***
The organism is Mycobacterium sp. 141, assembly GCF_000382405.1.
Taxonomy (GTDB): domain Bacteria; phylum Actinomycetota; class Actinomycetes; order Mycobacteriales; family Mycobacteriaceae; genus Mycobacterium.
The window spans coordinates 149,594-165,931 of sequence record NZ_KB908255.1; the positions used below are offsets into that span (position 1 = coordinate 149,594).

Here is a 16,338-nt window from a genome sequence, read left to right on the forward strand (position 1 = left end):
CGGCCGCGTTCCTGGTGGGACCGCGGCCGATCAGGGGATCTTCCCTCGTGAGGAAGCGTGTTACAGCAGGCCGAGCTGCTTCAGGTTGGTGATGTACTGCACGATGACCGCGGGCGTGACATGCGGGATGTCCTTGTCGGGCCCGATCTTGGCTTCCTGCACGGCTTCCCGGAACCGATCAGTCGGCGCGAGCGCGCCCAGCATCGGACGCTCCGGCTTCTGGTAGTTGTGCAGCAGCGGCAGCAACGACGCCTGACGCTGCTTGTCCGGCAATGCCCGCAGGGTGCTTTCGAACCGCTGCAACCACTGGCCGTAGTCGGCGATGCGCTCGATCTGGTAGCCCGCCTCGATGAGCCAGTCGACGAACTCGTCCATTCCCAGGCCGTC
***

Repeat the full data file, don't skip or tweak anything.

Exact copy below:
The organism is Mycobacterium sp. 141, assembly GCF_000382405.1.
Taxonomy (GTDB): domain Bacteria; phylum Actinomycetota; class Actinomycetes; order Mycobacteriales; family Mycobacteriaceae; genus Mycobacterium.
The window spans coordinates 149,594-165,931 of sequence record NZ_KB908255.1; the positions used below are offsets into that span (position 1 = coordinate 149,594).

Here is a 16,338-nt window from a genome sequence, read left to right on the forward strand (position 1 = left end):
CGGCCGCGTTCCTGGTGGGACCGCGGCCGATCAGGGGATCTTCCCTCGTGAGGAAGCGTGTTACAGCAGGCCGAGCTGCTTCAGGTTGGTGATGTACTGCACGATGACCGCGGGCGTGACATGCGGGATGTCCTTGTCGGGCCCGATCTTGGCTTCCTGCACGGCTTCCCGGAACCGATCAGTCGGCGCGAGCGCGCCCAGCATCGGACGCTCCGGCTTCTGGTAGTTGTGCAGCAGCGGCAGCAACGACGCCTGACGCTGCTTGTCCGGCAATGCCCGCAGGGTGCTTTCGAACCGCTGCAACCACTGGCCGTAGTCGGCGATGCGCTCGATCTGGTAGCCCGCCTCGATGAGCCAGTCGACGAACTCGTCCATTCCCAGGCCGTC